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Open Access Highly Accessed Research article

A comparison of feature selection and classification methods in DNA methylation studies using the Illumina Infinium platform

Joanna Zhuang12, Martin Widschwendter2 and Andrew E Teschendorff1*

Author Affiliations

1 Statistical Genomics Group, Paul O'Gorman Building, UCL Cancer Institute, University College London, 72 Huntley Street, London WC1E 6BT, UK

2 Department of Women's Cancer, UCL Elizabeth Garrett Anderson Institute for Women's Health, University College London, Room 340, 74 Huntley Street, London WC1E 6 AU, UK

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BMC Bioinformatics 2012, 13:59  doi:10.1186/1471-2105-13-59


The electronic version of this article is the complete one and can be found online at: http://www.biomedcentral.com/1471-2105/13/59


Received:20 December 2011
Accepted:24 April 2012
Published:24 April 2012

© 2012 Zhuang et al; licensee BioMed Central Ltd.

This is an Open Access article distributed under the terms of the Creative Commons Attribution License (http://creativecommons.org/licenses/by/2.0), which permits unrestricted use, distribution, and reproduction in any medium, provided the original work is properly cited.

Abstract

Background

The 27k Illumina Infinium Methylation Beadchip is a popular high-throughput technology that allows the methylation state of over 27,000 CpGs to be assayed. While feature selection and classification methods have been comprehensively explored in the context of gene expression data, relatively little is known as to how best to perform feature selection or classification in the context of Illumina Infinium methylation data. Given the rising importance of epigenomics in cancer and other complex genetic diseases, and in view of the upcoming epigenome wide association studies, it is critical to identify the statistical methods that offer improved inference in this novel context.

Results

Using a total of 7 large Illumina Infinium 27k Methylation data sets, encompassing over 1,000 samples from a wide range of tissues, we here provide an evaluation of popular feature selection, dimensional reduction and classification methods on DNA methylation data. Specifically, we evaluate the effects of variance filtering, supervised principal components (SPCA) and the choice of DNA methylation quantification measure on downstream statistical inference. We show that for relatively large sample sizes feature selection using test statistics is similar for M and β-values, but that in the limit of small sample sizes, M-values allow more reliable identification of true positives. We also show that the effect of variance filtering on feature selection is study-specific and dependent on the phenotype of interest and tissue type profiled. Specifically, we find that variance filtering improves the detection of true positives in studies with large effect sizes, but that it may lead to worse performance in studies with smaller yet significant effect sizes. In contrast, supervised principal components improves the statistical power, especially in studies with small effect sizes. We also demonstrate that classification using the Elastic Net and Support Vector Machine (SVM) clearly outperforms competing methods like LASSO and SPCA. Finally, in unsupervised modelling of cancer diagnosis, we find that non-negative matrix factorisation (NMF) clearly outperforms principal components analysis.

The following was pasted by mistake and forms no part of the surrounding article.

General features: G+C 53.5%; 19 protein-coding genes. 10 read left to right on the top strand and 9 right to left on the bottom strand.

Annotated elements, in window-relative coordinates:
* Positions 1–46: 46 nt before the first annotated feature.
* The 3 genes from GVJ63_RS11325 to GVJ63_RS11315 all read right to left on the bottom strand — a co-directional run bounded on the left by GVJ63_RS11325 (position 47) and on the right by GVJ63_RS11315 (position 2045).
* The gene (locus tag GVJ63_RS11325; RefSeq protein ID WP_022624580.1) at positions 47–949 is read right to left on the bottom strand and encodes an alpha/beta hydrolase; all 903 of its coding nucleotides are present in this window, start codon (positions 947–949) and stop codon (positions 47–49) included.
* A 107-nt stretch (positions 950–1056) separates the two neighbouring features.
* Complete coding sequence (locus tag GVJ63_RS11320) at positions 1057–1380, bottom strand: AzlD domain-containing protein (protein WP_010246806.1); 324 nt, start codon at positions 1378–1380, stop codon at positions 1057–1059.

Conclusions

Our results highlight the importance of tailoring the feature selection and classification methodology to the sample size and biological context of the DNA methylation study. The Elastic Net emerges as a powerful classification algorithm for large-scale DNA methylation studies, while NMF does well in the unsupervised context. The insights presented here will be useful to any study embarking on large-scale DNA methylation profiling using Illumina Infinium beadarrays.

Keywords:
DNA methylation; Classification; Feature selection; Beadarrays

Background

DNA methylation (DNAm) is one of the most important epigenetic mechanisms regulating gene expression, and aberrant DNAm has been implicated in the initiation and progression of human cancers [1,2]. DNAm changes have also been observed in normal tissue as a function of age [3-8], and age-associated DNAm markers have been proposed as early detection or cancer risk markers [3,6-8]. Proper statistical analysis of genome-wide DNA methylation profiles is therefore critically important for the discovery of novel DNAm based biomarkers. However, the nature of DNA methylation data presents novel statistical challenges and it is therefore unclear if popular statistical methods used in the gene expression community can be translated to the DNAm context [9].